The crypto ecosystem is growing exponentially with new assets, exchanges, funds and trading firms opening all the time. Working with crypto assets is remarkably different compared to traditional assets, so funds need the right partners
Crypto funds admin – challenges for hedge fund administrators
The crypto ecosystem is growing exponentially with new assets, exchanges, funds and trading firms opening all the time. Working with crypto assets is remarkably different compared to traditional assets, so funds need the right partners and technology to manage the most challenging elements. Traditional fund administrators have struggled to keep up with the challenges of working with crypto funds because of some of the issues outlined below.
Not all crypto trades occur on the blockchain
According to TABB Group, the OTC market for bitcoin is at least two to three times larger than the exchange market. Institutional crypto trades typically hit the blockchain but the remaining trades are actually facilitated across exchanges that use alternative trading systems to match buyers and sellers—and are only processed on the blockchain when funds are transferred between exchange wallets. Since these trades do not occur on the blockchain, a connection to each exchange is required in order to identify, record and reconcile all transactional activity.
Crypto assets do not have a unique ticker and pair identification
New crypto exchanges and wallets are constantly entering the market, requiring expedited API development and continued maintenance. New exchanges tend to update or modify APIs frequently. Beyond the strength and immediacy of exchange connections, more critical for crypto hedge fund or crypto funds is the type of data the API feeds can collect.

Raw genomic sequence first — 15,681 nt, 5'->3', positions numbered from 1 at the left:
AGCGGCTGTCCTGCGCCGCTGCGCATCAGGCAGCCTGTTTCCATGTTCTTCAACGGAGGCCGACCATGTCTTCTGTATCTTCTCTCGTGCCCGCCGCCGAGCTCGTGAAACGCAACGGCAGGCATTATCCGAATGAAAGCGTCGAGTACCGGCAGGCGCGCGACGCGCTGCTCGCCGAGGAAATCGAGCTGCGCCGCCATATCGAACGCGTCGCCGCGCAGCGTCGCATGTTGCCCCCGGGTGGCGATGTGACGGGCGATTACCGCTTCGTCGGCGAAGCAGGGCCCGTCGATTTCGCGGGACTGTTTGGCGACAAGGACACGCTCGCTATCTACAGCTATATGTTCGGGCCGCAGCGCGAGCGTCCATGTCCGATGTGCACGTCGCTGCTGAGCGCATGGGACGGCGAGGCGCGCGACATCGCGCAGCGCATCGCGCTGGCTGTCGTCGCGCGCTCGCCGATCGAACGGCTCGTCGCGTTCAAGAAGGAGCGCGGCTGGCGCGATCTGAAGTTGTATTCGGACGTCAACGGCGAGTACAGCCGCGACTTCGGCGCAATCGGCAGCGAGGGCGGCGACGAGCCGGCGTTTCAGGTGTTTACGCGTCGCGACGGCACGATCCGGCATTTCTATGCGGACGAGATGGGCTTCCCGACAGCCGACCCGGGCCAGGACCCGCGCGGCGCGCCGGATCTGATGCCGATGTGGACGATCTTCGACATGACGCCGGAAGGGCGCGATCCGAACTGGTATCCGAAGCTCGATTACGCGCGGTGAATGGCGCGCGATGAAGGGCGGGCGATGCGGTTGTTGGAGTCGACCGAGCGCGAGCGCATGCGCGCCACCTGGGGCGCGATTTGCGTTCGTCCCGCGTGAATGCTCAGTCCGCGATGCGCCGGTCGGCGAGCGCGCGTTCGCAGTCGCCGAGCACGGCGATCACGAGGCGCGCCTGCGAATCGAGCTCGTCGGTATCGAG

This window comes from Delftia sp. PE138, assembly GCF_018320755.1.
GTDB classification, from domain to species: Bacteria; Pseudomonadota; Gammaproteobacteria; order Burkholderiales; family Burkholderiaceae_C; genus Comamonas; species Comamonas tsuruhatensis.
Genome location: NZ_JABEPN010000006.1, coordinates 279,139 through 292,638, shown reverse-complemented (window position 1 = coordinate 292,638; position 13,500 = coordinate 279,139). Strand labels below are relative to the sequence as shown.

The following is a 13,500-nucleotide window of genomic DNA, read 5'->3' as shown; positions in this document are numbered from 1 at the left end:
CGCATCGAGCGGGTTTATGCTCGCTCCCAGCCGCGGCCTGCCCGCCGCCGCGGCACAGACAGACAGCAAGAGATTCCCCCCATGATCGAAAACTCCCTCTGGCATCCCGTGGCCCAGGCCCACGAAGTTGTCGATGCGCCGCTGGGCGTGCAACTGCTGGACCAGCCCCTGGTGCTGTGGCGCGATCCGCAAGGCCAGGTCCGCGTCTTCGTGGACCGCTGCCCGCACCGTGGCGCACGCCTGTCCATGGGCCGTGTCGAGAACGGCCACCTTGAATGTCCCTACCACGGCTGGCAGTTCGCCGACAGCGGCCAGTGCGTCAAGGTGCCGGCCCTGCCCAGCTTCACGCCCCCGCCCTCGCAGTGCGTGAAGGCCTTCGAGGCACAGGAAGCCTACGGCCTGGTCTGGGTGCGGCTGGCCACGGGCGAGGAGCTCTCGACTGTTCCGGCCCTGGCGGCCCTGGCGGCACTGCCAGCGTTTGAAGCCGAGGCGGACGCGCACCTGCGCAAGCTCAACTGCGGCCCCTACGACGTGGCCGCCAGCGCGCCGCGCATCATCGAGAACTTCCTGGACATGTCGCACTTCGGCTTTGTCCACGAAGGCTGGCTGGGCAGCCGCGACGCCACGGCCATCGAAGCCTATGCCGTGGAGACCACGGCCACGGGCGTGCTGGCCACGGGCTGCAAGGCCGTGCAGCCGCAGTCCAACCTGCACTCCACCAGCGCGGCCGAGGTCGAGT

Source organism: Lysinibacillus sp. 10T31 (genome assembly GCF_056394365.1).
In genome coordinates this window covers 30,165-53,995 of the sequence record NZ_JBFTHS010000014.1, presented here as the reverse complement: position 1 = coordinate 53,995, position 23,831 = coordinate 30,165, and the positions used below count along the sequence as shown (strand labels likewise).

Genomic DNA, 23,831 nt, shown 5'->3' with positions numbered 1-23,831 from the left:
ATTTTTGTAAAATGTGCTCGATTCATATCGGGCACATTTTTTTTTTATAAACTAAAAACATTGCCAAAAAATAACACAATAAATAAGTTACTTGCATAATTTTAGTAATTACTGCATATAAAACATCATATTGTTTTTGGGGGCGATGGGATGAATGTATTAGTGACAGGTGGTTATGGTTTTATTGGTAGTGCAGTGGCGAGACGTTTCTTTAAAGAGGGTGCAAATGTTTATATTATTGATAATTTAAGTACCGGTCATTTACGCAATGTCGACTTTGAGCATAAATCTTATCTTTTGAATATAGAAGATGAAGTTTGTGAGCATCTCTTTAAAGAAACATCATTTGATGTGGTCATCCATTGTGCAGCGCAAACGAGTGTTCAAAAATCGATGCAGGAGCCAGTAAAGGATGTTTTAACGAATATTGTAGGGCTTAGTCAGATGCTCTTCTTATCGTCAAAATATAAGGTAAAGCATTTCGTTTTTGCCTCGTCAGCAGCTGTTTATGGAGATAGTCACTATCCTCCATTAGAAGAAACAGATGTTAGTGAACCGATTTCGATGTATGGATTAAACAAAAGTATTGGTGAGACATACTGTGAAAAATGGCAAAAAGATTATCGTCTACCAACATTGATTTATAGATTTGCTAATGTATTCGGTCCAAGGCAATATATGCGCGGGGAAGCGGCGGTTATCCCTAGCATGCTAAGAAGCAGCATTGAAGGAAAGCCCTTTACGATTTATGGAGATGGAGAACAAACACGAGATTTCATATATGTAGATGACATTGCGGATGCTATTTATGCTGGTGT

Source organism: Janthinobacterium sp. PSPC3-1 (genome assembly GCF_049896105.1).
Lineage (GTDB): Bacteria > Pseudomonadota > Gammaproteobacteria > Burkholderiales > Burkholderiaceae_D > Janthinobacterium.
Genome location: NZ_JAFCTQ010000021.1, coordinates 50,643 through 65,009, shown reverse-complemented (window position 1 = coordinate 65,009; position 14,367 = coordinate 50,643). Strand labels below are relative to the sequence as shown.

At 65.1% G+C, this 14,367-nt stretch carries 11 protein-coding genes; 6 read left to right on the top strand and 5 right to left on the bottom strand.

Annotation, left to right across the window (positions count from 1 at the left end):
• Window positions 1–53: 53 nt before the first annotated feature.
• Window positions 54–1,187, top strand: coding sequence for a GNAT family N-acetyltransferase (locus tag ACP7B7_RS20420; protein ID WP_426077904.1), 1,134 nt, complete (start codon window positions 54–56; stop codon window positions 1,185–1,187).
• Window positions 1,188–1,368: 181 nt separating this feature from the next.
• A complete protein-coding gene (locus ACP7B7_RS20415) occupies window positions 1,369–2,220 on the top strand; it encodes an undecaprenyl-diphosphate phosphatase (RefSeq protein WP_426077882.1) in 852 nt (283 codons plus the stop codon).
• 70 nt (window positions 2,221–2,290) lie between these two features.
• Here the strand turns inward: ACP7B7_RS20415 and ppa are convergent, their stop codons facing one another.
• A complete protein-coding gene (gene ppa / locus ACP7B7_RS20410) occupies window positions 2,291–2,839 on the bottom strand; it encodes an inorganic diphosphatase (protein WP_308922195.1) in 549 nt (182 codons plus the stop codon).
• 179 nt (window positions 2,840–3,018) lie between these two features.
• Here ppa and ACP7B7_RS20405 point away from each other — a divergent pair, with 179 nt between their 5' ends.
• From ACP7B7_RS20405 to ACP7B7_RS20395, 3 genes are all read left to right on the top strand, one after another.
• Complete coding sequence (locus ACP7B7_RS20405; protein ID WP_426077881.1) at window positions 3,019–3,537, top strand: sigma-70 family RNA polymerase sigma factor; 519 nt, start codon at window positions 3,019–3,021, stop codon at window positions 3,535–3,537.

In 2018, there were more than 200 instances of crypto asset duplicates, and another 200 instances where exchanges abandoned an asset’s designated ticker and created a new one. The most difficult data reconciliation undertakings materialise when different exchanges use the same ticker for different crypto assets. A universe made up of thousands of active crypto assets, approximately 200 global exchanges, and a multitude of crypto pairs, without any standard naming convention can lead to irreconcilable data and incorrect financial statements.
Existing back office software does not support crypto transactions
Legacy systems were not originally designed to track decentralised and distributed data. The complexities of accessing and obtaining data from the growing number of existing crypto venues is complicated. Many existing systems are simply not equipped to support digital assets that extend beyond two decimal places. Further ERC20, one of the most common blockchain protocols, is not supported by legacy back office software.
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